SEOUL, Jun. 24 (Korea Bizwire) — A revised traffic law introducing a lower legal limit of drivers’ blood alcohol level and stronger punishment against driving under the influence (DUI) will go into effect later this week, with an expectation of significant changes in drinking culture and lifestyles in a society relatively generous to DUIs, police said Monday.
“The amended road traffic law will be enforced starting Tuesday and a two-month special crackdown on drunk driving will be carried out on the occasion of the law’s implementation,” police said in a statement.
According to the law, called the “Second Yoon Chang-ho Act,” drivers’ licenses will be suspended when drivers’ blood alcohol level is 0.03 percent or higher and be revoked when the level is 0.08 percent or higher.
The corresponding figures under the current law are 0.05 percent and 0.1 percent.
In September last year, Yoon, an Army conscript and Korea University student, was hit by a drunk driver in Busan, suffering severe head injuries and died in November.
The death prompted the National Assembly to revise the traffic law for tougher DUI punishment.
In November, the National Assembly hastily passed bills, called the “Yoon Chang-ho Acts,” to make offenders face up to at least three years in jail and up to life imprisonment when a DUI results in death and to impose aggravated penalties for drunk drivers who are caught more than twice.
Previously, such offenders faced prison time of at least one year.
The Second Yoon Chang-ho Act is an updated version of the November law in order to beef up the levels of DUI crackdowns.
The new criterion of 0.03 percent is expected to usher in great changes in the drinking culture and lifestyles in a society, which is relatively lenient to drinking and drinking-induced accidents because chances are high that only a small cup of liquor now can result in a drunk driving violation to drivers.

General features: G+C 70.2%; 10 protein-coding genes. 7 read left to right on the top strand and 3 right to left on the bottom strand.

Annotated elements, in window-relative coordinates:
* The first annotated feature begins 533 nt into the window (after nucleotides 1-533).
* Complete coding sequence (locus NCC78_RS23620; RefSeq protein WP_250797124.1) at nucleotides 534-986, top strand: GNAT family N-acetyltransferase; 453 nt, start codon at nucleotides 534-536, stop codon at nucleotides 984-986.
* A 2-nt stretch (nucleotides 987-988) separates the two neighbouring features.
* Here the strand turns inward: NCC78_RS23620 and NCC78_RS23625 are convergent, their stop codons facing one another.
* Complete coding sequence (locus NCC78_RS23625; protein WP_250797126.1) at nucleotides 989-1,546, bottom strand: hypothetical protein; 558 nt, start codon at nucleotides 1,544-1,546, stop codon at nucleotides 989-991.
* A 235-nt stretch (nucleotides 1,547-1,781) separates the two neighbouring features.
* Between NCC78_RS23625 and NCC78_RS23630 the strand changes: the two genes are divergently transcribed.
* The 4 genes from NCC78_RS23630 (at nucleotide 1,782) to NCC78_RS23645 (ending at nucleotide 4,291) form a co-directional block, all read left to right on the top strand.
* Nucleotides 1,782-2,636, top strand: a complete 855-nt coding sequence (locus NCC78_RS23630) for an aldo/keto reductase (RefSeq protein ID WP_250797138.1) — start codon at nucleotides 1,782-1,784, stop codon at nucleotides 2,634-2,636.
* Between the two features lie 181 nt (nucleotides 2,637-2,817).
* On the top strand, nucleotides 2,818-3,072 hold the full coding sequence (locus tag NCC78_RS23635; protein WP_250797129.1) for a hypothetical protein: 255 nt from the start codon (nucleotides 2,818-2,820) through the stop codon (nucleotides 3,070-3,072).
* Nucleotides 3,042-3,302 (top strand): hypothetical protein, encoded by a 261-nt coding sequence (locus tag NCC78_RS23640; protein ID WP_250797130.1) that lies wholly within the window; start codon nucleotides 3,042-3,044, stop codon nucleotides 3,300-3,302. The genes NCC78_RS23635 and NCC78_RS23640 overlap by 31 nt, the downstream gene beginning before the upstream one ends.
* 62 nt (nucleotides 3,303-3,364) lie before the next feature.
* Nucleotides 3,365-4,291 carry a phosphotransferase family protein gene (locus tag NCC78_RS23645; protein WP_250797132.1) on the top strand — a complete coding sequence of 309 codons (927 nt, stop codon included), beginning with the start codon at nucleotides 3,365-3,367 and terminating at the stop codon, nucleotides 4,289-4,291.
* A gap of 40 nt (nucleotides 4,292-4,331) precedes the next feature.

According to police data, 2,095 people were killed due to DUIs between 2014-17, with over 153,000 others injured, in a country with over 50 million people.
Moreover, morning drives after heavy drinking the previous night can be caught in a DUI crackdown.
The police said a considerable number of drunk drivers who were caught in DUI crackdowns were driving with a hangover.
“Drivers who have hangovers should not be behind the wheel anymore and should use public transportation when going to work,” the police said.
Meanwhile, the number of cases caught in DUI crackdowns steadily dropped from 12,801 in November to 10,741 in December, when the first Yoon Chang-ho law was implemented, 8,644 in January and 8,412 in February.
But it rebounded to 10,320 in March, 11,069 in April and 12,018 last month.